There.  A long winded column!

17 February 2013

Location, Location, Location

"How could we have missed the house?"
"Dispatch said they don't have a porch light."
"Yeah, but do they have a driveway?"
It turned out that they didn't have a driveway.  The ambulance crew and I were on the wrong side of the road at the wrong cluster of buildings.  We did find the house after a few minutes of confusion, and I got to blaze a trail to the house with my 4x4.  It appeared as though the house had been dropped by a twister into the middle of a field.  A very muddy field.
There wasn't a porch light because there wasn't a porch to put it on.  I'm not sure how they got to the house because there was no driveway or walk, and there was no mailbox, so I don't understand how the house existed at all.
That said, someone knew where this house was because they used it as a place to put all of their trash and crap. 
Rather unfortunately, the resident of this mystery house had recently died and we were called. Muddy and confused, we found her sitting in a living room chair.  Thanks to shows about hoarders, it is easy for me to give you a visual on this house.  First, imagine a house on hoarders, and my work here is done.
Sadly, all of this stuff made resuscitation extremely difficult.  And I love and hate to recount these stories because I always feel horrible and heartless afterwards, but I also recognize that you need (want) to know.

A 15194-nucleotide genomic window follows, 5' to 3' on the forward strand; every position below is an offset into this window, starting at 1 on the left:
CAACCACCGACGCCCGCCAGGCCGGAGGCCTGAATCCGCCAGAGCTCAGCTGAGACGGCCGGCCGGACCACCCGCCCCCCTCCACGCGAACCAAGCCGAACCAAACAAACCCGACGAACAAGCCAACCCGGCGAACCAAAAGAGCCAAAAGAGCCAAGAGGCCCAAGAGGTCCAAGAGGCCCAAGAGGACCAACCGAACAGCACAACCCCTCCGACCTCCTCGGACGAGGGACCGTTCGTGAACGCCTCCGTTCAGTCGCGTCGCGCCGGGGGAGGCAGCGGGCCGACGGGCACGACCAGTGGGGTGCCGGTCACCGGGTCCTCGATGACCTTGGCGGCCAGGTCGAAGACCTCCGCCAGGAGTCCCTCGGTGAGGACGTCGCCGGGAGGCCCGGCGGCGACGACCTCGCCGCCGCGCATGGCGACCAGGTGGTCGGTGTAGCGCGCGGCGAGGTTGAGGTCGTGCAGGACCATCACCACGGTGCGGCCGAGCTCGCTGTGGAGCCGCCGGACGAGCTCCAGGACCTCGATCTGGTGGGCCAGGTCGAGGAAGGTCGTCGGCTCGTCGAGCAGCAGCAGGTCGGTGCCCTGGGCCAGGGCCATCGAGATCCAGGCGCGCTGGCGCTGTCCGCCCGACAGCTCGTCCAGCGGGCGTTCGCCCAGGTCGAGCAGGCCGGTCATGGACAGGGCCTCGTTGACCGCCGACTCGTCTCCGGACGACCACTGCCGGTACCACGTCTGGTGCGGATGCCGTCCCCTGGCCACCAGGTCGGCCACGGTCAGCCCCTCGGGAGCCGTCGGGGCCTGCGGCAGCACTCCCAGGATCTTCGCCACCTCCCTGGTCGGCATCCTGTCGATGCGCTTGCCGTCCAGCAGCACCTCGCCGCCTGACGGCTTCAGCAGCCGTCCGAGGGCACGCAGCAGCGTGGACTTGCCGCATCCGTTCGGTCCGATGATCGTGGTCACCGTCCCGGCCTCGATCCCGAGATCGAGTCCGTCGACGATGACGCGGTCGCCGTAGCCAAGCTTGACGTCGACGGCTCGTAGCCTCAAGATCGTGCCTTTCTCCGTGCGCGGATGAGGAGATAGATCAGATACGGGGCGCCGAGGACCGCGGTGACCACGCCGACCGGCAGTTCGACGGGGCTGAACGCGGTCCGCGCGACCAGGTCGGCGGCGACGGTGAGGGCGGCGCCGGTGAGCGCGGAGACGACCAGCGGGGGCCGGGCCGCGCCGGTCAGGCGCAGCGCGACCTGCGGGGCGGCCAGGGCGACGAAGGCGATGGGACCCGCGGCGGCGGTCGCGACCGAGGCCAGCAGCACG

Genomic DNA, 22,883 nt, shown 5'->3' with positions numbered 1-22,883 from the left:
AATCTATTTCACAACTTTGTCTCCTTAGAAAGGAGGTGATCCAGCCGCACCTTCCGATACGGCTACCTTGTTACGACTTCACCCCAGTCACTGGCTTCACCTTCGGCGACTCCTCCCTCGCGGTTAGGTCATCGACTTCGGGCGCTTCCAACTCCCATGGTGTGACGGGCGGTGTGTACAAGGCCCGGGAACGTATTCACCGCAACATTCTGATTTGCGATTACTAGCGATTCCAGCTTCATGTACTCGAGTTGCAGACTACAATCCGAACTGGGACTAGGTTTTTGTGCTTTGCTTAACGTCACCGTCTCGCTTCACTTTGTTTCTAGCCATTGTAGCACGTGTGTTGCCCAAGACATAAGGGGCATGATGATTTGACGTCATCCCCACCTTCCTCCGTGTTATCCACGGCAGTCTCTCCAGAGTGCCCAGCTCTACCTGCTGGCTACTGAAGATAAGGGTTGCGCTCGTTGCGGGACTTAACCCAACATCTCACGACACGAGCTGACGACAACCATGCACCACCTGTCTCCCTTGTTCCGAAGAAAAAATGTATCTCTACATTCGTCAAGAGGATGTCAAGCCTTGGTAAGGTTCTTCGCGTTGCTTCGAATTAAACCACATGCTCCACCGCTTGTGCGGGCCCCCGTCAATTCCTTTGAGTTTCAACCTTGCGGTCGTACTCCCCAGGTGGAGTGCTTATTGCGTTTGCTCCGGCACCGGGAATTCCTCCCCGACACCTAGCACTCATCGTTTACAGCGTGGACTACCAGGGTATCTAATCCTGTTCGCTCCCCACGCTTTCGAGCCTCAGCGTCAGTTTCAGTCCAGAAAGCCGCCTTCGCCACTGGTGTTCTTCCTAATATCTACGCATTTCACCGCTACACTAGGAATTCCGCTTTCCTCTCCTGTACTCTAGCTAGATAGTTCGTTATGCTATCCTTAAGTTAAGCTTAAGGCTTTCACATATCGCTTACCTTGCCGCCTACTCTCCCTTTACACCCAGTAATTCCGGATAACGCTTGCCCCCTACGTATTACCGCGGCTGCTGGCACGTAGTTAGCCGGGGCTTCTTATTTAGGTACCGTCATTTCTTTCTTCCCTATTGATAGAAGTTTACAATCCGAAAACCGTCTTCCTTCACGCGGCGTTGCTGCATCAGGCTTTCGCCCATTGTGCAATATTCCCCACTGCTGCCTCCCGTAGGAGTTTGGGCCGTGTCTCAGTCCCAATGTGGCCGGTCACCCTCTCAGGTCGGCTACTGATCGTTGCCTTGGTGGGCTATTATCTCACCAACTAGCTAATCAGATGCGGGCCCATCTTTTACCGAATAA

We had to move furniture and trash and all sorts of stuff to get her on the floor to start resuscitation.
Someone on scene tried to move the coffee table.  Pulling it backwards, it hung up on something and stopped short.  He fell forward onto it and its feeble legs gave way.  He then started to tumble onto the patient.  He caught himself, but not before all of the contents of the table poured onto the patient. 
I witnessed all of this and had one of those dreaded moments where I was almost caught in the giggle loop.  If I had made eye contact with anyone or stopped one millisecond to take this all in, I probably would have been fired.  Despite the seriousness of the situation, this struck me has hilarious.  It is probably lost in translation. 
Most importantly, if you're unaware of the giggle loop, I'm sure you've been in it.  But to be sure, here's a video for you.
https://www.youtube.com/watch?v=-iKjkPgVQcE 

There are two lessons here.  First is to never make eye contact with colleagues when something silly happens.  It is a sure step toward the giggle loop, and nobody wants that.